He however stressed the need for the central bank to allow the interplay of demand and supply to determine the true value of the naira on the interbank FX market.
To analysts at Cowry Assets Management Limited, they noted that the rising cost of living would continue to erode disposable income of consumers, resulting in little incentive for lower income earners to save.
“On their part, the fiscal authorities will seek to source longer term debt from offshore markets due to their relatively cheaper cost. We expect the fiscal authorities to complement monetary counterpart by fast-tracking key socio-economic reforms that will improve ease of doing business and help boost productivity which is necessary to spur economic growth,” Cowry Assets added.
Also, analysts at the Time Economics Limited pointed out that the combination of a slowing economy and rising inflation had put the MPC in a quandary, saying any change to the MPR intended to solve one of these problems would have exacerbated the other.
“MPC’s earlier rate increase during its July meeting has been partially successful in slowing the increase in inflation. However, the slight uptick in the rate of increase in inflation from September to October concerned the MPC slightly.
“Since it is still too early to say conclusively if this increase means that inflation is starting to pick up again, we believe that a major factor in the MPC’s decision to maintain the status quo was a desire to properly examine the November and December inflation figures.
“Giving themselves a few more months to observe the direction of inflation in the country will allow the MPC to determine if the trend has reversed in favour of a rising rate of increase in inflation or if this month’s increase was just an anomaly,” Time Economics said.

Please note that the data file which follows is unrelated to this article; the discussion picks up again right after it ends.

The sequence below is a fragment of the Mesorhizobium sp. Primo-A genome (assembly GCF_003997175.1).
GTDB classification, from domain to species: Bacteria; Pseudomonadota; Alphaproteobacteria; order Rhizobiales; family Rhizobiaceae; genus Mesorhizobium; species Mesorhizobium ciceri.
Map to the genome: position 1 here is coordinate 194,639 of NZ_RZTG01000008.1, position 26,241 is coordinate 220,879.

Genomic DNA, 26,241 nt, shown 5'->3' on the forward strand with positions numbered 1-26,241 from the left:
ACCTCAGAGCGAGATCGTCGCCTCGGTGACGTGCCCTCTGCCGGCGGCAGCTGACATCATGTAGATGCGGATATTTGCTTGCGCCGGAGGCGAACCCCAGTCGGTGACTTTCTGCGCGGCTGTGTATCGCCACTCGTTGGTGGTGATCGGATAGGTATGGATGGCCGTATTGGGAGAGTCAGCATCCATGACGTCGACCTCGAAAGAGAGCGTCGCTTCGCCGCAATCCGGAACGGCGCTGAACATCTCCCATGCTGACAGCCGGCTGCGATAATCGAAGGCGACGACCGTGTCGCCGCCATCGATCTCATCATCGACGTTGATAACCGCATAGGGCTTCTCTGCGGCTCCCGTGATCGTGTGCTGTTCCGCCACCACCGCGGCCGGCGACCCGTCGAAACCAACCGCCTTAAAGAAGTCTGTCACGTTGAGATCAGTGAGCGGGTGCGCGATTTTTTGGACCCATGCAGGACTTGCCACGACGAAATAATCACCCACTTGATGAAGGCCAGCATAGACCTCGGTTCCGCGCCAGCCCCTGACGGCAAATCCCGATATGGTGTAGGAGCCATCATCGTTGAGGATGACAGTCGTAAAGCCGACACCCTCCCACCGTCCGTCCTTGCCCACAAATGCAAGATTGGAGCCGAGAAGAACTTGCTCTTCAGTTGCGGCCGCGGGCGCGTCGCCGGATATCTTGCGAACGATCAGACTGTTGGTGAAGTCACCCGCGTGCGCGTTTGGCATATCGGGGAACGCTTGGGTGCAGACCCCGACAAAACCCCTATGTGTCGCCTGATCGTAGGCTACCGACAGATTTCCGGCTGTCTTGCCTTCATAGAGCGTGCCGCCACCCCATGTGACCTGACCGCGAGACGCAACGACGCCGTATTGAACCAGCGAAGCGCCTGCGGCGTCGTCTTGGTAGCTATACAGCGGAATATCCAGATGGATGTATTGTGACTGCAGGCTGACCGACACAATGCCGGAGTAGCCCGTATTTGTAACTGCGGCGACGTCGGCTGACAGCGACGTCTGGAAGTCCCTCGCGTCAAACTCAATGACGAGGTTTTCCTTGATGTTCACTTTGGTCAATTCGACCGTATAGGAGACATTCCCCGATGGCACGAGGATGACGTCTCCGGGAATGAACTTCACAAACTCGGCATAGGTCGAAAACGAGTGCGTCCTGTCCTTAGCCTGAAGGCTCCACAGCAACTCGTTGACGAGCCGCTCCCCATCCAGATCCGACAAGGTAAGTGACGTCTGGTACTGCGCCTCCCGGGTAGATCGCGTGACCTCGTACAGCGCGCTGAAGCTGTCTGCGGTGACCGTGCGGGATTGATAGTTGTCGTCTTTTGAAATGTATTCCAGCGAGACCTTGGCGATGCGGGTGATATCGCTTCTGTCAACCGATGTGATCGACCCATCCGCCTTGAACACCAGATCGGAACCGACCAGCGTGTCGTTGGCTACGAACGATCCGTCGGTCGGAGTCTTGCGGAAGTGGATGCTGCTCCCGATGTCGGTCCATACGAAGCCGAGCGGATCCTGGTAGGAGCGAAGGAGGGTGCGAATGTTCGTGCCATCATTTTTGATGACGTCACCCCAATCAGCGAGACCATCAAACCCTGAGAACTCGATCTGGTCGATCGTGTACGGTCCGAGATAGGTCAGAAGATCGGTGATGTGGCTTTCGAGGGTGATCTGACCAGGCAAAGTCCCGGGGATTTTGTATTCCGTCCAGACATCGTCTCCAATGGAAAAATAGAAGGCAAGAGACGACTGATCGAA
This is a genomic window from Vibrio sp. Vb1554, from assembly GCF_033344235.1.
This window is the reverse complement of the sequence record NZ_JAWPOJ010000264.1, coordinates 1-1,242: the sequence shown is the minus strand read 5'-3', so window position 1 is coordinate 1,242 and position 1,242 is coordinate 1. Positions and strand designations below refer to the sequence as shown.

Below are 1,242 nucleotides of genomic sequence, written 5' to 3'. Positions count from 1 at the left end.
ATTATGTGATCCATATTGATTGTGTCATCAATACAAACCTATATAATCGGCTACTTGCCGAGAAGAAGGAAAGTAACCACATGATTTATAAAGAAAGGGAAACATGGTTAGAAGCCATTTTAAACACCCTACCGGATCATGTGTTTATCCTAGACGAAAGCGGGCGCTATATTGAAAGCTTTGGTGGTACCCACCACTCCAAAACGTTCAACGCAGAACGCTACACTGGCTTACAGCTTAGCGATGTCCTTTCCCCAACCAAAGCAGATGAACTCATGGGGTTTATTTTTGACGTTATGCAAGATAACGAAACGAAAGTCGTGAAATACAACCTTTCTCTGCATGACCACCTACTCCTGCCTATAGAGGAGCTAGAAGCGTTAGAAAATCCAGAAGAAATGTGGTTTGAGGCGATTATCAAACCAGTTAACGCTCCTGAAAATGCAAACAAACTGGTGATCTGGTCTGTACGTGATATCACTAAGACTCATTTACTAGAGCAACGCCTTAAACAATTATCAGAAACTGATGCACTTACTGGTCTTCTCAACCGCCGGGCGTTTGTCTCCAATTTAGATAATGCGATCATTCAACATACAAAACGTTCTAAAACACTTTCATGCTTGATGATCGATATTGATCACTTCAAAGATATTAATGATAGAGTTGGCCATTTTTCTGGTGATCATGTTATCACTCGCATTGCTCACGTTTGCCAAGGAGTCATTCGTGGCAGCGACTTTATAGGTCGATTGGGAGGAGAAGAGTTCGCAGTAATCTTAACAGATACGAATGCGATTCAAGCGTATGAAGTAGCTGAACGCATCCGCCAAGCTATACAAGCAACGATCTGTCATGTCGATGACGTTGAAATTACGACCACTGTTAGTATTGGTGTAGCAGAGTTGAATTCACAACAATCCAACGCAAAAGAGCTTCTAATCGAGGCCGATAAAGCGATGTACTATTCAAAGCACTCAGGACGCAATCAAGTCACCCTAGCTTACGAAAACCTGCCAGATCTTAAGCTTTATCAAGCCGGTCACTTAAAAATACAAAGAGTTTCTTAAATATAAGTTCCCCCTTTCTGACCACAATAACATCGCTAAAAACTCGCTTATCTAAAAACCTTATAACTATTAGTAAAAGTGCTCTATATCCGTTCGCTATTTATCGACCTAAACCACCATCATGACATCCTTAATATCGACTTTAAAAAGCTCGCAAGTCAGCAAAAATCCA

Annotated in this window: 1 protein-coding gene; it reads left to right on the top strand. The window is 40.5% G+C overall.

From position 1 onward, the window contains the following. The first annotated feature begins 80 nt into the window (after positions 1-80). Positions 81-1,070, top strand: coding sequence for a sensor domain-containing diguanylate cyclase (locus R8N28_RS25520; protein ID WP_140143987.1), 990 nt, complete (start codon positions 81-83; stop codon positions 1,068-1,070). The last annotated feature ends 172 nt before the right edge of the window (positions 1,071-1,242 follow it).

Reacting to the worrying GDP growth data for the third quarter of the year, economists harped on the need for the federal government to resort to fiscal stimulus to revive growth and reset the economy.
The Chief Executive Officer, Financial Derivatives Company Limited, Mr. Bismarck Rewane, said the latest NBS report showed that “some things are definitely not working right”.
“This is a bad news. We are in real trouble. With three consecutive quarters of increasing negative growth, that means we are getting deeper into recession.
“The stimulus package has to be increased and intensified and the interest rate has to come down and they have to make forex available. The forex market arrangement now is not working and something has to be done and very quickly. There is no easy answer to it, but we must face the reality and find our way out of this situation,” the FDC boss stated.
Also, the Global Chief Economist at Renaissance Capital, Mr. Charlie Robertson, in a note yesterday, held the view that “in an ideal world, Nigeria will let its currency float too in 2017. No investor we spoke to will put money into Nigeria, unless it copies the currency reform story that Egypt and Russia have both done.”
Similarly, the Director General of the West African Institute for Financial and Economic Management, Prof. Akpan Ekpo, said the delay in approving the federal government’s $30 billion borrowing plan may continue to hurt the economy.
“To be honest, the government needs resources to spend and the delay in approving the borrowing is a problem. The lawmakers need to approve it for government to borrow quickly and put the money into capital project. That is very important.
“Secondly, a lot of the states are still not paying salaries. The federal government has to find a way of supporting the states to pay salaries,” the former vice-chancellor of the University of Uyo said.
The foregoing clearly shows that central banks don’t have the power to control growth and inflation at all times. If the country is desirous of reversing its declining growth, there is need to make fiscal policy more effective as it appears monetary policy has reached its limit. Too much had been left to the central bank to sort out in the past which did not augur well for the system. It is therefore time for increased monetary and fiscal policy convergence.